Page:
Carl Sagan explains the common roots of the science of Astronomy and the art of Astrology–and why astrology remains within the realm of pseudo-science and superstition.
Posts Tagged ‘superstition’
In one of his last public addresses, astronomer Carl Sagan discusses how his wonder about the universe was awakened by the stars and the sun. He continues on issues regarding Science, superstition, religion, faith, education, skepticism, and Humanism.
Sagan describes how science rewards those who disprove ideas, which is the ideological opposite in politics, religion and other social constructs: which reward those who reassure or reinforce existing ideas–which is the fundamental reason why science has progressed so much, while other social constructs have stagnated.
He speaks of the internal corrective mechanism in science: that all scientists acknowledge fallibility of ideas. He says: “be willing to surrender your ideas” meaning criticism and critical thinking is at the core of science.
He also talks about the dangers of pseudo-science, which has a tendency to crowd out genuine science in the popular imagination.
Further parts follow: (more…)
Posted in Critical Thinking, Entertainment, Philosophy, Psychology, Religion, Science, tagged beliefs, faith, Michael Shermer, pseudo-science, Religion, skepticism, superstition on November 22, 2008| Leave a Comment »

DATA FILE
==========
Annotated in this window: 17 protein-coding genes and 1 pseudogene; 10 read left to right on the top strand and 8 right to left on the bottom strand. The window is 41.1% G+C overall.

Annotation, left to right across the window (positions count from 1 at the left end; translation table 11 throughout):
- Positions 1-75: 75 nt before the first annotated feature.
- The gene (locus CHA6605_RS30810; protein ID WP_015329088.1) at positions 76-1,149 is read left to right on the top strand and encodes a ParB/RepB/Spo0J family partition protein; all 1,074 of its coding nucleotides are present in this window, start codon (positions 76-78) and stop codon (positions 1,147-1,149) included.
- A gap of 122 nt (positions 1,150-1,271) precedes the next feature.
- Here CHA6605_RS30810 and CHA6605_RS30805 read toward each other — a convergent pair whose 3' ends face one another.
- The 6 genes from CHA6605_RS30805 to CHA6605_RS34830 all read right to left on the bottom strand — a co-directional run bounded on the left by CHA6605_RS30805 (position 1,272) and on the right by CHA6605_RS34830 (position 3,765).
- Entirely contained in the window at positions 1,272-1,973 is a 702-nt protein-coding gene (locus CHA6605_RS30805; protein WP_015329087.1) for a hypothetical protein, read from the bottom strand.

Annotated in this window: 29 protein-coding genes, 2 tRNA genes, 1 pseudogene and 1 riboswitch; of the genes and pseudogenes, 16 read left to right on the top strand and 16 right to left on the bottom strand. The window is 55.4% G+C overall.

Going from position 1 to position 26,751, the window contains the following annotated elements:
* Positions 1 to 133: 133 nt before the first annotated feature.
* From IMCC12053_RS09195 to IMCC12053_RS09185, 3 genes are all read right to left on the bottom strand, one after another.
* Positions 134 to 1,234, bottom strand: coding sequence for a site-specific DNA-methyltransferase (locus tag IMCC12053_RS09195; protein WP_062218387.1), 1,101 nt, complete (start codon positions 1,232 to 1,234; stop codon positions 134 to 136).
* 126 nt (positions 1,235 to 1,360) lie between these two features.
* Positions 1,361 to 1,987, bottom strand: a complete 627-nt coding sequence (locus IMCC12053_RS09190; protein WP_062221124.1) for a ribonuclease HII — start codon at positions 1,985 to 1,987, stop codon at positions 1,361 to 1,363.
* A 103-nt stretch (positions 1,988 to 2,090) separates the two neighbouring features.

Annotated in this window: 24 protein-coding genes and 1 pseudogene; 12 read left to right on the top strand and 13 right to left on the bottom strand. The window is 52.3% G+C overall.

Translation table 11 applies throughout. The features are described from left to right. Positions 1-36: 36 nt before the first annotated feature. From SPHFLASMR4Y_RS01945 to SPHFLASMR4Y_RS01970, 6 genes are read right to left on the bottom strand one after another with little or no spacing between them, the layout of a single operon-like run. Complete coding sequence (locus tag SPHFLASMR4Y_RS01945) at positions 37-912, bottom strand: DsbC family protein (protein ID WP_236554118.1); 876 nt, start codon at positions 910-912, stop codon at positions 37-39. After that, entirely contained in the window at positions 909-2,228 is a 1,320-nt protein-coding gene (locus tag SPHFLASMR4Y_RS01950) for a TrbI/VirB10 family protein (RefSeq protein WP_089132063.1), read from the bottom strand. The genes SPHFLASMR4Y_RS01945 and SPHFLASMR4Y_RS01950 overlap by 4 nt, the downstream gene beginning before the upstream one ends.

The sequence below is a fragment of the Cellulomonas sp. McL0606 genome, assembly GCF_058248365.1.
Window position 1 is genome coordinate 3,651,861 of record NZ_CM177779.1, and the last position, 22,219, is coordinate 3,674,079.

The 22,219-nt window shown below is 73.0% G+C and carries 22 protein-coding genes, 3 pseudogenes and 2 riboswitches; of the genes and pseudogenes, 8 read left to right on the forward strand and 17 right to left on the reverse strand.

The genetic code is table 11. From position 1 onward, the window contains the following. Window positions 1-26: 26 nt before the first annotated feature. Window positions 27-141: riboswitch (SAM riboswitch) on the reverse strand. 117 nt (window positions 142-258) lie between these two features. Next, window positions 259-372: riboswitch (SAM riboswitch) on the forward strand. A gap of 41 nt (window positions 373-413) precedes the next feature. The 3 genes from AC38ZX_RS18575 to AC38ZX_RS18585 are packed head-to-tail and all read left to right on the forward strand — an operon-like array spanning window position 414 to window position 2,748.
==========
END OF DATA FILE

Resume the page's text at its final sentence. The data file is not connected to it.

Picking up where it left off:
Why do people see the Virgin Mary on cheese sandwiches or hear demonic lyrics in “Stairway to Heaven”? Using video, images and music, professional skeptic Michael Shermer explores these and other phenomena, including UFOs and alien sightings. He offers cognitive context: In the absence of sound science, incomplete information can combine with the power of suggestion (helping us hear those Satanic lyrics in Led Zeppelin). In fact, he says, humans tend to convince ourselves to believe: We overvalue the “hits” that support our beliefs, and discount the more numerous “misses.”
In a previous documentary, Richard Dawkins examined organized faiths such as Christianity, Islam, and Judaism, their roots, and their congregations.
In a second instalament, Dawkins turns his critical eye on organized superstitions such as astrology, psychics, new age, and sprituality.
These ideas greatly influence modern society and sway people against rational thought.
Check out Dawkins’ further journey here.